The First Council
The first local government in Australia was formed on 31 October 1840 with the election of a Mayor, three Aldermen and fifteen Councillors to the new Adelaide Corporation.
This followed a petition from the residents (totalling around 2000) for the "rights and privileges" of their own Council.
Quoting from the "History of the City of Adelaide" (Thomas Worsnop, Town Clerk 1869-1898)
"We may presume that the organisation of the new Civic powers was a subject of considerable satisfaction to the inhabitants , for almost all the prominent unofficial men in the colony were members of the first Council, and a very great expectations were formed as a result of their joint exertions."
The first Mayor was James Hurtle Fisher and the first Council meeting was held on 4 November 1840.
As settlers moved into more remote parts of the State, they were less motivated to form Councils, provided that the central government continued building railways and major roads to serve them.
As a result, the Government passed the 1887 District Councils Act which empowered it to form Councils without waiting for residents to take the initiative.
Colonel Light Ceremony 2013
Each year the Adelaide City Council celebrates Colonel Light’s birthday in April, with 2013 marking the 154th anniversary.
Colonel William Light was South Australia’s first Surveyor-General and founder of the City of Adelaide. He is celebrated locally and around the world for his unique design of Adelaide as a “city within a park”.
The Colonel Light Ceremony arises from a Council resolution dating back to 1859, when Colonel Light's friends presented the Loving Cup to Adelaide City Council, and asked that they "gather each year to toast Light's health with South Australian wine".
Watch the below footage of this year’s ceremony, including an address from Deputy Lord Mayor Clr Dr Michael Llewellyn-Smith AM.
Mayors and Lord Mayors of the City of Adelaide
Complete list of all Mayors and Lord Mayors of the City of Adelaide are available for reference:
The Arms of the City of Adelaide
Granted by the Heralds College on April 20, 1929, the Arms symbolise many of the early characteristics of the City and State, of which it is the Capital.
The Arms consist of a blue shield with a gold cross, on which is surmounted a red cross.
In the top left corner—known as the first quarter—is a three masted ship in full sail. The ship represents the importance of commerce to the City and is a reminder of the form of transport of the early settlers from Great Britain to South Australia, and of any return voyage, as well as being the mail link between the two countries.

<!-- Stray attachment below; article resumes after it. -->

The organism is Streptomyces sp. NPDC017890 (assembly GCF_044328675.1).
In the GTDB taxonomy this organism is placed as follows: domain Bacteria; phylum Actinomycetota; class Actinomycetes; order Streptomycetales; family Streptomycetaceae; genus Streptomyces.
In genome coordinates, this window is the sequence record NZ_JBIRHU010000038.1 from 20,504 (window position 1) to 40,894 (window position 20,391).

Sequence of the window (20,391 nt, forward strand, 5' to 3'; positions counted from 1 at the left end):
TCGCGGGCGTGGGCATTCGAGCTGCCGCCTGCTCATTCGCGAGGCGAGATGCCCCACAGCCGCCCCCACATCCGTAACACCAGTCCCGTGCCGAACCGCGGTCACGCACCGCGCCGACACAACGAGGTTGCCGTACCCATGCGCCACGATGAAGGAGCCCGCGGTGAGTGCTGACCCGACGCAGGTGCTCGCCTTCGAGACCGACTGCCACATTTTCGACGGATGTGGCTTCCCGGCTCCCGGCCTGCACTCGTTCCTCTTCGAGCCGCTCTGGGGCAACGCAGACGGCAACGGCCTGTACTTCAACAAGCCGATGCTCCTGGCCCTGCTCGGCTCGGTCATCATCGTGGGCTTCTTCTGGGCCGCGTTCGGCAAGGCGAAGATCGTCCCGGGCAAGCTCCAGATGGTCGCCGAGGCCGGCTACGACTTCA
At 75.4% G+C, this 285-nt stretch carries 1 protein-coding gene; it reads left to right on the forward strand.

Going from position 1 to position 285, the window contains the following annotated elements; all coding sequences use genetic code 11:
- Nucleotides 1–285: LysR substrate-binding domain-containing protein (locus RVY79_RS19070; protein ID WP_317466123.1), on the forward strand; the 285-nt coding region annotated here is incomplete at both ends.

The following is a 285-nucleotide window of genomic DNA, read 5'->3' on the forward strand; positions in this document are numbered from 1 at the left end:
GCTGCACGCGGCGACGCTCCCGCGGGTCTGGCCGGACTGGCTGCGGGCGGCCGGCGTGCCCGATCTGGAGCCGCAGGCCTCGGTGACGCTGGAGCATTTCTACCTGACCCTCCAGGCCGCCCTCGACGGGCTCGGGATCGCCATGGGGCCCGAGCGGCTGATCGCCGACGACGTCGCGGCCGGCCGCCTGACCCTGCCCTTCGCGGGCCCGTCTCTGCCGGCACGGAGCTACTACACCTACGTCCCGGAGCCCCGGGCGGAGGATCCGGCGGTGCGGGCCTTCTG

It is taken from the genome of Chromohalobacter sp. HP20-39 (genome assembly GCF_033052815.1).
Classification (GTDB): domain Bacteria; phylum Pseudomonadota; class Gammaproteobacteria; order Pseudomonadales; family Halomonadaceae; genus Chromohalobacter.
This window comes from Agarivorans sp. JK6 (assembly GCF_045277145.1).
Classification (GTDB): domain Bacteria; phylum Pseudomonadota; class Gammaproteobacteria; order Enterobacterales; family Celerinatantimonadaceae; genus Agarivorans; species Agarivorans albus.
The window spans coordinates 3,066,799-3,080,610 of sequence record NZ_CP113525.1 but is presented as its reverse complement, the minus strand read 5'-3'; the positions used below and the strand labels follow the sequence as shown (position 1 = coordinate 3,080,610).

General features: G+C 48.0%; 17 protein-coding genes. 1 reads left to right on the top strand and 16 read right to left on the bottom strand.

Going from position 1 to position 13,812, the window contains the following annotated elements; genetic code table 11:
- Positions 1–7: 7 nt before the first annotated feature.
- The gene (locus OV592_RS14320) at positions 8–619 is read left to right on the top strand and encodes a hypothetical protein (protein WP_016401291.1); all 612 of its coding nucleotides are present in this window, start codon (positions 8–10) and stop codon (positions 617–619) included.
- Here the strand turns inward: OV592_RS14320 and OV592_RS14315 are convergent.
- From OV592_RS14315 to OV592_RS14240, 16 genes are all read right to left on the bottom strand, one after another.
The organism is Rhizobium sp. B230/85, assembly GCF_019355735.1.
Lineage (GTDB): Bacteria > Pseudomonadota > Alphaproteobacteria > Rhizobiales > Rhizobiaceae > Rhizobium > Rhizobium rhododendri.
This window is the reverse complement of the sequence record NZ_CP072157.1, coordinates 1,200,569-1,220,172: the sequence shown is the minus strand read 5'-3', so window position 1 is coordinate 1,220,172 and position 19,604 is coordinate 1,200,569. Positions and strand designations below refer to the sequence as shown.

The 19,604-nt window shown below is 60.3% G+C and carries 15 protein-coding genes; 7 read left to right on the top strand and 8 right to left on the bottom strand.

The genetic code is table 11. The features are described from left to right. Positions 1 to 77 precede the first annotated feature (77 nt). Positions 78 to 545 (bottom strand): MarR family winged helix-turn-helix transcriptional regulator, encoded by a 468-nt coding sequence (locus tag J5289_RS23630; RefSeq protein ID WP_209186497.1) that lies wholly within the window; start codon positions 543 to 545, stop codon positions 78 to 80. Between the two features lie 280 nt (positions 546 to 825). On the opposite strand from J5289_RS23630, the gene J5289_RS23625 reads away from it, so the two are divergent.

The top right corner—the second quarter—shows a golden fleece, representing the sheep farming interest and the wool trade.
In the lower left corner—the third quarter—a bull’s head represents the cattle interests.
And the golden wheat sheaf in full ear in the lower right corner—the forth quarter—represents the extensive agricultural interests.
Above the shield is a golden mural crown; this derives from the crown or garland given to the soldier in early Roman times who was the first to scale the wall of a besieged town.
The crest of the Corporation is above the mural crown. It is a right arm holding miner’s pick, representing another of the industries of the early years which contributed so much to the wealth of South Australia and Adelaide. The arm is resting on a wreath of the colors of the City—blue and gold.
On each side of the shield are the supporters which guard and uphold the shield. The lion represents the English origin of the settlers who established South Australia and the kangaroo represents the country they helped to build.
Each part stands on a grassy green field of rising ground and the base is the Latin motto "Ut Prosint Omnibus Conjuncti" which can be translated as "united for the common good."
The Armorial Flag
The Adelaide City Council approved the design of the Armorial Flag on August 2, 1982.
It replaced the "unofficial decoration"—the Coat of Arms on white background—which had flown outside the Town Hall Adelaide on special occasions during the previous half century.
The new design was prepared by the garter king of Arms of the College of Arms, London.
The symbols used for the flag have been taken from the shield of the Arms of the City of Adelaide.
It is a flag with a blue background with a gold and a red cross dividing it into the four quarters of the Arms.
The flag is bordered on three side in the blue and gold colours of the Corporation, taken from the wreath below the crest of the Arms.